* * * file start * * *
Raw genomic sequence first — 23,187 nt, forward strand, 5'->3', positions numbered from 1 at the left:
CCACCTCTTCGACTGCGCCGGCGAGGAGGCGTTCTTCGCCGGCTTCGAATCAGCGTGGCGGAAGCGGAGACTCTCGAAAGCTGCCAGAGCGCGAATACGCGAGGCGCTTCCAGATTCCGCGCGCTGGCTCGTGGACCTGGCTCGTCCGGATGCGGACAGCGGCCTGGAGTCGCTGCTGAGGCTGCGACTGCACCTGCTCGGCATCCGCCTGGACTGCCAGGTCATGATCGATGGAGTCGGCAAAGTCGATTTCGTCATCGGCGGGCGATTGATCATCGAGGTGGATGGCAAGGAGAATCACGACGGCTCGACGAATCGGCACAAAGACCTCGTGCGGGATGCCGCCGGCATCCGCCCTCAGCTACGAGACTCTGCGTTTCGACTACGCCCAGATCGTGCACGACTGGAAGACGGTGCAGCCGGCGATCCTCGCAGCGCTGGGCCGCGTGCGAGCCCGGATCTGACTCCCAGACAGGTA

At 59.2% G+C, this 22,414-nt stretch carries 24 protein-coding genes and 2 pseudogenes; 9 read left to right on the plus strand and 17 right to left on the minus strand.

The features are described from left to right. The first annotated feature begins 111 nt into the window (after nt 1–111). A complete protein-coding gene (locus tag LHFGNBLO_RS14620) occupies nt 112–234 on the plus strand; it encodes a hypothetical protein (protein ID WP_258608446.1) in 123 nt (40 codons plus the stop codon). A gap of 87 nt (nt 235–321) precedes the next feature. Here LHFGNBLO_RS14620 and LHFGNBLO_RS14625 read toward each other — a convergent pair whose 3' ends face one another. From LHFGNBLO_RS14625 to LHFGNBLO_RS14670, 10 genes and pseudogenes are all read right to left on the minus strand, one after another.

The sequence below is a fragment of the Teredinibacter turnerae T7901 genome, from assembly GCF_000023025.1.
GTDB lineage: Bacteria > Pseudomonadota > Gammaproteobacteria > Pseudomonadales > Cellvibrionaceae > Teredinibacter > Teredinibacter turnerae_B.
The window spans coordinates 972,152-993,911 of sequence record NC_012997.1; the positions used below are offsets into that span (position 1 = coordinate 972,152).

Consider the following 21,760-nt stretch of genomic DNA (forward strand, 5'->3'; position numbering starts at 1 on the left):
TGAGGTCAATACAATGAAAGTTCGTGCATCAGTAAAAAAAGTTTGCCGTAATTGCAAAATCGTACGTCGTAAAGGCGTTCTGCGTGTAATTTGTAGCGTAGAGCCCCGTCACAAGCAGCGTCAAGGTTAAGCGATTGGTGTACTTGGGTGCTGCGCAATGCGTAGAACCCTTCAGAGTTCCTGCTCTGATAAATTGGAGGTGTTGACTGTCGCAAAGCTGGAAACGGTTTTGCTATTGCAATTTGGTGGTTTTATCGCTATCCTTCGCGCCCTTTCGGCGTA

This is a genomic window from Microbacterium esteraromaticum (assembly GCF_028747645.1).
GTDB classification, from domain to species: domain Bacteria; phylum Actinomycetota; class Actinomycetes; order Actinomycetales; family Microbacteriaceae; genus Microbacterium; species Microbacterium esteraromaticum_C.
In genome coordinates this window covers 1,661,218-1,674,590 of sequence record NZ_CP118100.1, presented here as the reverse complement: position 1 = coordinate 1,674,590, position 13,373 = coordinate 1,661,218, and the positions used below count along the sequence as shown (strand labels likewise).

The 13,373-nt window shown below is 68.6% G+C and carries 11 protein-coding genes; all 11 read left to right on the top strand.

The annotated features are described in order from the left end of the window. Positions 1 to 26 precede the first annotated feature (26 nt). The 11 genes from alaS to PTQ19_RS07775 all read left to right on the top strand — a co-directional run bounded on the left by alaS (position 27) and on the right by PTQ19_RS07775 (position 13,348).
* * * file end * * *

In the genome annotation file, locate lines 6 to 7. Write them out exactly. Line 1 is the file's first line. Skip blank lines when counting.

GTDB lineage: Bacteria > Pseudomonadota > Gammaproteobacteria > Pseudomonadales > Cellvibrionaceae > Teredinibacter > Teredinibacter turnerae_B.
The window spans coordinates 972,152-993,911 of sequence record NC_012997.1; the positions used below are offsets into that span (position 1 = coordinate 972,152).